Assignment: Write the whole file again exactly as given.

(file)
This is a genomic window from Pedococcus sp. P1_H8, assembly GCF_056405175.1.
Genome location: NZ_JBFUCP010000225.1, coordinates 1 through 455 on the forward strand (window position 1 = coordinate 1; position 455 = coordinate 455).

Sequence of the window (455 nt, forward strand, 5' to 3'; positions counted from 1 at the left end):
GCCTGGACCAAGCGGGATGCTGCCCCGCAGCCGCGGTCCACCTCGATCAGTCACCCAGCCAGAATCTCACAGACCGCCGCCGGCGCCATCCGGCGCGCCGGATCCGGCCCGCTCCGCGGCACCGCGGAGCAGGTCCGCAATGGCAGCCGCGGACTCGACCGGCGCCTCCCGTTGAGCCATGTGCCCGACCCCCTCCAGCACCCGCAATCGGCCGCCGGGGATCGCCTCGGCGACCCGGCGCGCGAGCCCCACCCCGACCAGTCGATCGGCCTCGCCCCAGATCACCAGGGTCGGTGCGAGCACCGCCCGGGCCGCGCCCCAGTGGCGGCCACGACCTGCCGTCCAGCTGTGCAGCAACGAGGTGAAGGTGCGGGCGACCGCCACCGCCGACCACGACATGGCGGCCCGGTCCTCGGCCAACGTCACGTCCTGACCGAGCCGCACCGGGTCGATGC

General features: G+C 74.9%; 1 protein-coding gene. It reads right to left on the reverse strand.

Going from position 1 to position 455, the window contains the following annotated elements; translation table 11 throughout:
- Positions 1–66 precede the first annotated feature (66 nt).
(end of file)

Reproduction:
This is a genomic window from Pedococcus sp. P1_H8, assembly GCF_056405175.1.
Genome location: NZ_JBFUCP010000225.1, coordinates 1 through 455 on the forward strand (window position 1 = coordinate 1; position 455 = coordinate 455).

Sequence of the window (455 nt, forward strand, 5' to 3'; positions counted from 1 at the left end):
GCCTGGACCAAGCGGGATGCTGCCCCGCAGCCGCGGTCCACCTCGATCAGTCACCCAGCCAGAATCTCACAGACCGCCGCCGGCGCCATCCGGCGCGCCGGATCCGGCCCGCTCCGCGGCACCGCGGAGCAGGTCCGCAATGGCAGCCGCGGACTCGACCGGCGCCTCCCGTTGAGCCATGTGCCCGACCCCCTCCAGCACCCGCAATCGGCCGCCGGGGATCGCCTCGGCGACCCGGCGCGCGAGCCCCACCCCGACCAGTCGATCGGCCTCGCCCCAGATCACCAGGGTCGGTGCGAGCACCGCCCGGGCCGCGCCCCAGTGGCGGCCACGACCTGCCGTCCAGCTGTGCAGCAACGAGGTGAAGGTGCGGGCGACCGCCACCGCCGACCACGACATGGCGGCCCGGTCCTCGGCCAACGTCACGTCCTGACCGAGCCGCACCGGGTCGATGC

General features: G+C 74.9%; 1 protein-coding gene. It reads right to left on the reverse strand.

Going from position 1 to position 455, the window contains the following annotated elements; translation table 11 throughout:
- Positions 1–66 precede the first annotated feature (66 nt).